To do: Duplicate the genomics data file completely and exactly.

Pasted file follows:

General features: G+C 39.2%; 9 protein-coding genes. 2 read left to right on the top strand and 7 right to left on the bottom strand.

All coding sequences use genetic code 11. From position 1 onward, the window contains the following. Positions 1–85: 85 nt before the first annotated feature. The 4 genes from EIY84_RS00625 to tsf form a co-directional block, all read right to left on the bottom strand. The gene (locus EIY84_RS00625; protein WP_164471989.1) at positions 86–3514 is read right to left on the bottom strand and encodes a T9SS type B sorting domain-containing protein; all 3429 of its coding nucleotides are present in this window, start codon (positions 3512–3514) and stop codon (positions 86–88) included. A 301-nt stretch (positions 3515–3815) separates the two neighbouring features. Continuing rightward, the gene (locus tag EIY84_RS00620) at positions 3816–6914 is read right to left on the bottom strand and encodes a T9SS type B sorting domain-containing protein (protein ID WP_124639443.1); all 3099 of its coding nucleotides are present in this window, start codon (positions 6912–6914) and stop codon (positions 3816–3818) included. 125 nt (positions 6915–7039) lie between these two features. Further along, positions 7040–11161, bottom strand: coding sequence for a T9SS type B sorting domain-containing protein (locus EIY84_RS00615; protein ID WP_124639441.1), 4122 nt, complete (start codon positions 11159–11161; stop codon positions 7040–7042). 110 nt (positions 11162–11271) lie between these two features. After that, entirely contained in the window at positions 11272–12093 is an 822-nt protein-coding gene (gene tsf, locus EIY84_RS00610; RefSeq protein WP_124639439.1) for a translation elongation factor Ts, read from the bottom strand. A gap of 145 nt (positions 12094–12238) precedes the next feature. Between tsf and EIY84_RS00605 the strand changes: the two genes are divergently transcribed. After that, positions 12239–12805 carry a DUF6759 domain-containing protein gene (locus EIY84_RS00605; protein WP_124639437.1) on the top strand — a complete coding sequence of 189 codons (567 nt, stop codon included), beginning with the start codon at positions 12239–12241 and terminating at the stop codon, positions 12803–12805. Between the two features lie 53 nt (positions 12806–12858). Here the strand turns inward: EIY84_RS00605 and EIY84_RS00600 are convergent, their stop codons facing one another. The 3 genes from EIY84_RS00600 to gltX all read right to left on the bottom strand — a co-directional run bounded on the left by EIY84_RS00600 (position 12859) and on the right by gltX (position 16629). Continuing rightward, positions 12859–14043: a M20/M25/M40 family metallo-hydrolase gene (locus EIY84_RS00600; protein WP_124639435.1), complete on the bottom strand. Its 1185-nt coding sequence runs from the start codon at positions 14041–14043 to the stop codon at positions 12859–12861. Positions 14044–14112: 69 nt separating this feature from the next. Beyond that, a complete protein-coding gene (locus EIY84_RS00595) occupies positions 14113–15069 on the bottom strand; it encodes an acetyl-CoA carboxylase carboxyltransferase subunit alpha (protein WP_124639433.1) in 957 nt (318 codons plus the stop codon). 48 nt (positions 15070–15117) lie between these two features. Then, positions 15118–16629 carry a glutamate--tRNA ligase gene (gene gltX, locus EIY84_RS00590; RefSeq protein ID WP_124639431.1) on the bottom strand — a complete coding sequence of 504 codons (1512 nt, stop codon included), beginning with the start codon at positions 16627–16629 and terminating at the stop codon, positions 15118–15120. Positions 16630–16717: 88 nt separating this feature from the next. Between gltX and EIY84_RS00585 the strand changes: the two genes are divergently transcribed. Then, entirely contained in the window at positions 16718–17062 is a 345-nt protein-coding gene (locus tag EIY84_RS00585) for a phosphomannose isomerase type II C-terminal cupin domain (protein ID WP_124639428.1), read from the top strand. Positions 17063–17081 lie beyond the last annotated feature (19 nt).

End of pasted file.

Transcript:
General features: G+C 39.2%; 9 protein-coding genes. 2 read left to right on the top strand and 7 right to left on the bottom strand.

All coding sequences use genetic code 11. From position 1 onward, the window contains the following. Positions 1–85: 85 nt before the first annotated feature. The 4 genes from EIY84_RS00625 to tsf form a co-directional block, all read right to left on the bottom strand. The gene (locus EIY84_RS00625; protein WP_164471989.1) at positions 86–3514 is read right to left on the bottom strand and encodes a T9SS type B sorting domain-containing protein; all 3429 of its coding nucleotides are present in this window, start codon (positions 3512–3514) and stop codon (positions 86–88) included. A 301-nt stretch (positions 3515–3815) separates the two neighbouring features. Continuing rightward, the gene (locus tag EIY84_RS00620) at positions 3816–6914 is read right to left on the bottom strand and encodes a T9SS type B sorting domain-containing protein (protein ID WP_124639443.1); all 3099 of its coding nucleotides are present in this window, start codon (positions 6912–6914) and stop codon (positions 3816–3818) included. 125 nt (positions 6915–7039) lie between these two features. Further along, positions 7040–11161, bottom strand: coding sequence for a T9SS type B sorting domain-containing protein (locus EIY84_RS00615; protein ID WP_124639441.1), 4122 nt, complete (start codon positions 11159–11161; stop codon positions 7040–7042). 110 nt (positions 11162–11271) lie between these two features. After that, entirely contained in the window at positions 11272–12093 is an 822-nt protein-coding gene (gene tsf, locus EIY84_RS00610; RefSeq protein WP_124639439.1) for a translation elongation factor Ts, read from the bottom strand. A gap of 145 nt (positions 12094–12238) precedes the next feature. Between tsf and EIY84_RS00605 the strand changes: the two genes are divergently transcribed. After that, positions 12239–12805 carry a DUF6759 domain-containing protein gene (locus EIY84_RS00605; protein WP_124639437.1) on the top strand — a complete coding sequence of 189 codons (567 nt, stop codon included), beginning with the start codon at positions 12239–12241 and terminating at the stop codon, positions 12803–12805. Between the two features lie 53 nt (positions 12806–12858). Here the strand turns inward: EIY84_RS00605 and EIY84_RS00600 are convergent, their stop codons facing one another. The 3 genes from EIY84_RS00600 to gltX all read right to left on the bottom strand — a co-directional run bounded on the left by EIY84_RS00600 (position 12859) and on the right by gltX (position 16629). Continuing rightward, positions 12859–14043: a M20/M25/M40 family metallo-hydrolase gene (locus EIY84_RS00600; protein WP_124639435.1), complete on the bottom strand. Its 1185-nt coding sequence runs from the start codon at positions 14041–14043 to the stop codon at positions 12859–12861. Positions 14044–14112: 69 nt separating this feature from the next. Beyond that, a complete protein-coding gene (locus EIY84_RS00595) occupies positions 14113–15069 on the bottom strand; it encodes an acetyl-CoA carboxylase carboxyltransferase subunit alpha (protein WP_124639433.1) in 957 nt (318 codons plus the stop codon). 48 nt (positions 15070–15117) lie between these two features. Then, positions 15118–16629 carry a glutamate--tRNA ligase gene (gene gltX, locus EIY84_RS00590; RefSeq protein ID WP_124639431.1) on the bottom strand — a complete coding sequence of 504 codons (1512 nt, stop codon included), beginning with the start codon at positions 16627–16629 and terminating at the stop codon, positions 15118–15120. Positions 16630–16717: 88 nt separating this feature from the next. Between gltX and EIY84_RS00585 the strand changes: the two genes are divergently transcribed. Then, entirely contained in the window at positions 16718–17062 is a 345-nt protein-coding gene (locus tag EIY84_RS00585) for a phosphomannose isomerase type II C-terminal cupin domain (protein ID WP_124639428.1), read from the top strand. Positions 17063–17081 lie beyond the last annotated feature (19 nt).